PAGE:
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Chris Matthews Compares Trump’s Sons To Saddam Hussein’s Children – BIG MISTAKE

MSNBC host Chris Matthews loves nothing more than bashing President Donald Trump every day. However, he took this way too far this week when he went after the president’s family with a truly ridiculous attack.

Hannity reported that Matthews just took his attacks on Trump way too far  when he compared the First Family to the former Iraqi dictator’s sadistic children Uday and Qusay Hussein. Matthews was talking to Trump-hating “Fire and Fury” author Michael Wolff when the two liberals began discussing the inner-workings of the Trump presidency, describing the power dynamic between the President’s children and former senior strategist Steve Bannon and Reince Priebus.

“I mean, Steve Bannon did not speak to Jared Kushner,” Wolff said. “You had these factions in the White House that were absolutely cleaved. Reince Priebus and Steve Bannon… they were polarized, let’s say, in the early months of the administration, and they actually came together.”

“They understood this was an entirely anomalous situation that they had found themselves in, and it was coming apart,” he added.

“I guess when you’re dealing with Uday and Qusay every day, you do find common purposes,” Matthews said, referring to Hussein’s sons.

Can you imagine what would have happened if a member of the media compared Malia and Sasha Obama to the children of terrorists? All Hell would have broken lose, and the media member would immediately have been fired after being accused of racism. However, since Matthews was talking about Trump’s children, he has faced no backlash for this.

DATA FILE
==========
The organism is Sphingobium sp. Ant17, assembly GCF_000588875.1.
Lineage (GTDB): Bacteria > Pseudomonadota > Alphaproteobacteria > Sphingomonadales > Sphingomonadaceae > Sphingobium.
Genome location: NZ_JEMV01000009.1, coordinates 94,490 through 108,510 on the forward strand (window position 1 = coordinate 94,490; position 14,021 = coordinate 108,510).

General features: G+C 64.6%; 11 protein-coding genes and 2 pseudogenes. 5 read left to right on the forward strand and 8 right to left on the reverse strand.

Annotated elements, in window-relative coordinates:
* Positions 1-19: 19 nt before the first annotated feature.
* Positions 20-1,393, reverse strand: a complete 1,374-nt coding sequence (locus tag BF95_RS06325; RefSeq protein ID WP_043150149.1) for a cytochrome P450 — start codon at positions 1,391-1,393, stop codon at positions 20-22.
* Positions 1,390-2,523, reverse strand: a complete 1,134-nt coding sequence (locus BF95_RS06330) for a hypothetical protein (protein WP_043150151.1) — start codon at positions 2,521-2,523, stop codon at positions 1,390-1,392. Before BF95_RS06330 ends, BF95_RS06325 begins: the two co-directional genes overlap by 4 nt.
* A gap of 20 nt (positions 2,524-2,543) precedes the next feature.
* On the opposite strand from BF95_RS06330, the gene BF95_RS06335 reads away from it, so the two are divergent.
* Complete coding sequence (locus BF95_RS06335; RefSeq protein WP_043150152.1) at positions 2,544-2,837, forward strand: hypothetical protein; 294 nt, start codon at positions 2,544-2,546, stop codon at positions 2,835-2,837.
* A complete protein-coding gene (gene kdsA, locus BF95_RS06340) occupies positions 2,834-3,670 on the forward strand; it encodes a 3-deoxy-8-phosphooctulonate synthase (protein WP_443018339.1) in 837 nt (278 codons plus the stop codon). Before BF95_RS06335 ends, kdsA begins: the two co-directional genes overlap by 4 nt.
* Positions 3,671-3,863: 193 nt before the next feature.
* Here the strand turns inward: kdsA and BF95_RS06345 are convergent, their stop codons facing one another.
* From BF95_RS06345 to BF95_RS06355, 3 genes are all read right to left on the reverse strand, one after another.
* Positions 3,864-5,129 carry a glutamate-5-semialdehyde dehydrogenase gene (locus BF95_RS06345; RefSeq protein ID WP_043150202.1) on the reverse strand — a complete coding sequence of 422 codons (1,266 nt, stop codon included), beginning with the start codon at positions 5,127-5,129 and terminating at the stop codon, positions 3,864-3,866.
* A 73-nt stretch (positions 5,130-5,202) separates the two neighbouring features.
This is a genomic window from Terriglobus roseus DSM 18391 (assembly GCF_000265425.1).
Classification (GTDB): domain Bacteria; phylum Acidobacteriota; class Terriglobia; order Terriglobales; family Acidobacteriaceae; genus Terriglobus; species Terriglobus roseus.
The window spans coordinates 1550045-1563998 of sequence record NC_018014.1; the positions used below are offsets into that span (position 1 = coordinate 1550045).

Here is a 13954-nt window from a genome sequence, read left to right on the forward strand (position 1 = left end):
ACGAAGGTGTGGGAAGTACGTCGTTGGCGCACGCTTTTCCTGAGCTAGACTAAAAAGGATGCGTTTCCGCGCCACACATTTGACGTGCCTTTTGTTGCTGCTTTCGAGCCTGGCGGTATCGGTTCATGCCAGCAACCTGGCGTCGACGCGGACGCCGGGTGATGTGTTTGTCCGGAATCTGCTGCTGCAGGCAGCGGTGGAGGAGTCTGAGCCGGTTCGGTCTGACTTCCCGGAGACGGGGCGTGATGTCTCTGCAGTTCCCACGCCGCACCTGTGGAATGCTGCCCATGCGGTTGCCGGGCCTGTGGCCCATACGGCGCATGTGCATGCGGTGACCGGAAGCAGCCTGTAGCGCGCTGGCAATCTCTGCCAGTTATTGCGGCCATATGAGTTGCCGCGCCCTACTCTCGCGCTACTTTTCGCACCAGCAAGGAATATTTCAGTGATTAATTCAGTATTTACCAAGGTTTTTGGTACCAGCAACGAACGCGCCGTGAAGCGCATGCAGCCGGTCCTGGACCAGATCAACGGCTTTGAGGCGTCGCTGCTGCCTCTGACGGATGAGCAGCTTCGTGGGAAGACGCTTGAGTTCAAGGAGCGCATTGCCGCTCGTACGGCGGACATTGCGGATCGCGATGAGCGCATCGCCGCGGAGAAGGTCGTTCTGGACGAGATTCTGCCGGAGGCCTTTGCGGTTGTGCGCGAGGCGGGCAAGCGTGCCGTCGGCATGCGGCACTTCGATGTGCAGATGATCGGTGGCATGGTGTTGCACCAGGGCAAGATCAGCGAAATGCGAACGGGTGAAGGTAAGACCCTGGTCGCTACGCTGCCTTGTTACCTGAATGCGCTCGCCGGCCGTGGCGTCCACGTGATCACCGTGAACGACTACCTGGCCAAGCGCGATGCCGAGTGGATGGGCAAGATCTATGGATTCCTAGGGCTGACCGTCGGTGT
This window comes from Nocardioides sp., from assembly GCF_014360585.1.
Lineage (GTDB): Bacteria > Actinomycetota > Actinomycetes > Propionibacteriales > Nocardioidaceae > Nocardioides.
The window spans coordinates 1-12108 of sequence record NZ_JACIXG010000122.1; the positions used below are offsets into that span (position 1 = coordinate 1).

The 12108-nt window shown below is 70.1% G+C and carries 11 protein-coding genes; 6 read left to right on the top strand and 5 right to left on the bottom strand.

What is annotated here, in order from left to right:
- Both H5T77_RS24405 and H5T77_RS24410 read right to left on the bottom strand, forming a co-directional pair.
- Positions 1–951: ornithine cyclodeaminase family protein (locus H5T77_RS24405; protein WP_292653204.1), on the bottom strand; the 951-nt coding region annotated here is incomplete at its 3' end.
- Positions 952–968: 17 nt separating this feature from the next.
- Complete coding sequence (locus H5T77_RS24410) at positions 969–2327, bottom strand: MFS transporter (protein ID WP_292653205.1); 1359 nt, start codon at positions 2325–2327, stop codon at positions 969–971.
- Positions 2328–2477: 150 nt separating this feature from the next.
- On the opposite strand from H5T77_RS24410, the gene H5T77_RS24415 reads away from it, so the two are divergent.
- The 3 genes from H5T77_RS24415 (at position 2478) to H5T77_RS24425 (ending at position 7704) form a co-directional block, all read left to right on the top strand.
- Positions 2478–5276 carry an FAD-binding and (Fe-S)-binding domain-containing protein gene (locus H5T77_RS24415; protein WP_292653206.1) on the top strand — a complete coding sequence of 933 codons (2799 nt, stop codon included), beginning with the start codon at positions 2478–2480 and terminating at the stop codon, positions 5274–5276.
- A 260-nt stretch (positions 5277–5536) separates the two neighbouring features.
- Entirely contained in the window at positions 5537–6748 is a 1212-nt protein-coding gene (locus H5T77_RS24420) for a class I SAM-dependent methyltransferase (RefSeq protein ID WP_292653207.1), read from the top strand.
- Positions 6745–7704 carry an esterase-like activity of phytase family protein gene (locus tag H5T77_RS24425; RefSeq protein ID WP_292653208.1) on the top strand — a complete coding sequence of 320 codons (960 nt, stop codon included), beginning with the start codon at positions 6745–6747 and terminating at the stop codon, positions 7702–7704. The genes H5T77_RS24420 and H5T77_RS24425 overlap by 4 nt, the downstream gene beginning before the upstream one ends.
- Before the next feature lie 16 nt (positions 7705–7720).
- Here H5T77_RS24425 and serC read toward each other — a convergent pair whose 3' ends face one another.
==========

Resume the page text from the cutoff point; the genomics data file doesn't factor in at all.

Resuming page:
Of course, Matthews did not push Wolff to talk about the many errors that have been discovered in his anti-Trump book. Infowars reported that NBC’s Chuck Todd confronted Wolff on “Meet The Press” over the weekend about the many errors over the weekend.

“There are a lot of little errors—there’s a lot of them,” Todd told Wolff. “One page had three in one. Some of them may be copy edits, small factual errors, but it adds up. Why shouldn’t a reader be concerned about some of these mistakes?”

“I think a reader should read the book,” Wolff said, clearly trying to boost sales. “The book speaks for itself.”

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